European Union invests in 'supercomputers'

Elias Hubbard
January 14, 2018

Under the plans, a new EuroHPC Joint Undertaking will be established to lead on the acquisition and operation of four new supercomputing machines - two of which will be "world-class pre-exascale" machines, and two which will be "mid-range". As it stands, many scientists process their data outside the European Union because their needs are not matched by the computation time or computer performance available.

"We do not have any supercomputers in the world's top ten", he said.

The EU will spend around €486 million (US$589m) on the initiative, which will be matched by member states, along with additional investment from industry members. "Before the new structure was put in place, the Commission was effectively limited to contributing 20 percent to HPC initiatives undertaken with member states", noted Steve Conway, Research Vice President, Hyperion Research.

The goal is come up with €1 billion of public funding to be spent on supercomputing infrastructure over the next couple of years - until 2020.

At present, only 13 Member States out of 28 signed the EuroHPC declaration, which main objective is to have the EU's supercomputers in the global top 3 ranking by 2022-2023.

Research and innovation programme on HPC: to support the development of European supercomputing technology including the first generation of European low-power microprocessor technology, and the co-design of European exascale machines, and to foster applications, skills development and a wider use of High-Performance Computing. "They can help us to develop personalized medicine, save energy and fight against climate change more efficiently".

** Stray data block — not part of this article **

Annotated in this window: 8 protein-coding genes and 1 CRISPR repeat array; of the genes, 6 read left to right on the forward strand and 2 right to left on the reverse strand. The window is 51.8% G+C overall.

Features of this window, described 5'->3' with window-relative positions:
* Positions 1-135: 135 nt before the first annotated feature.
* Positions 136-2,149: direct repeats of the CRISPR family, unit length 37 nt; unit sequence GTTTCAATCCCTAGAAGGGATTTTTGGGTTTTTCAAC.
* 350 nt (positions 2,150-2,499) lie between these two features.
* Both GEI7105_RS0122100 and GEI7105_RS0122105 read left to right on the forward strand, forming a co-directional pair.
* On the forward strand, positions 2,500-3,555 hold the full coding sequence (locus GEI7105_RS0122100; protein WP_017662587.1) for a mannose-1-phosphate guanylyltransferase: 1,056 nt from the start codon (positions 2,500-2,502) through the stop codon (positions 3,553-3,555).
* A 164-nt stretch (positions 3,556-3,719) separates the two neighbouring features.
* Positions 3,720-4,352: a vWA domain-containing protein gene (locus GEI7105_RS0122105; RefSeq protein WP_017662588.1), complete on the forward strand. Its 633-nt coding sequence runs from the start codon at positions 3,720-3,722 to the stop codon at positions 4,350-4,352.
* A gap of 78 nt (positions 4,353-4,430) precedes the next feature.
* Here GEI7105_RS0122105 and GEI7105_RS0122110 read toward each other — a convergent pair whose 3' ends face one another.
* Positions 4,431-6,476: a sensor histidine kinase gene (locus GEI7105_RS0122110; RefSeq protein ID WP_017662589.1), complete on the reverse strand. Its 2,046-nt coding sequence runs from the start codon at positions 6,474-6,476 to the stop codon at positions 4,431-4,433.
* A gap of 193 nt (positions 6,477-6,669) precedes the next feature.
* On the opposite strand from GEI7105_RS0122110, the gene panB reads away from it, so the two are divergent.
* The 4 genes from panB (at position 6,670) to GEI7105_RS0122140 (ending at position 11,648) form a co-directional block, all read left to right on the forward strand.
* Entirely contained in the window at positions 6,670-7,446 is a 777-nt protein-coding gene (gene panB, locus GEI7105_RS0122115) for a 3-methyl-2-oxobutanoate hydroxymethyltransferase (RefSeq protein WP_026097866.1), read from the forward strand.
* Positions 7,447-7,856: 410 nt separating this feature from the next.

Thirteen countries have signed up so far, including Belgium, France, Croatia, Bulgaria, Italy, Greece, the Netherlands, Luxembourg, Portugal, Spain, Switzerland and Slovenia.

European scientists and industry risk yielding secrets or sensitive information as they increasingly process data outside the EU to perform tasks in the absence of the best supercomputers, the commission said.

The EuroHPC Joint Undertaking will operate in 2019 to 2026.

The third is that, according to an FAQ about the project, "The European HPC technology supply chain is weak and the integration of European technologies into operational HPC machines remains insignificant". For example, vehicle production cycles can be reduced thanks to supercomputers from 60 months to 24 months. The project is open for other member states and private partners to join.

High-performance computing is also essential for national security and defence, for example when developing complex encryption technologies, tracking and responding to cyberattacks, deploying efficient forensics or in nuclear simulations.

Other reports by Click Lancashire

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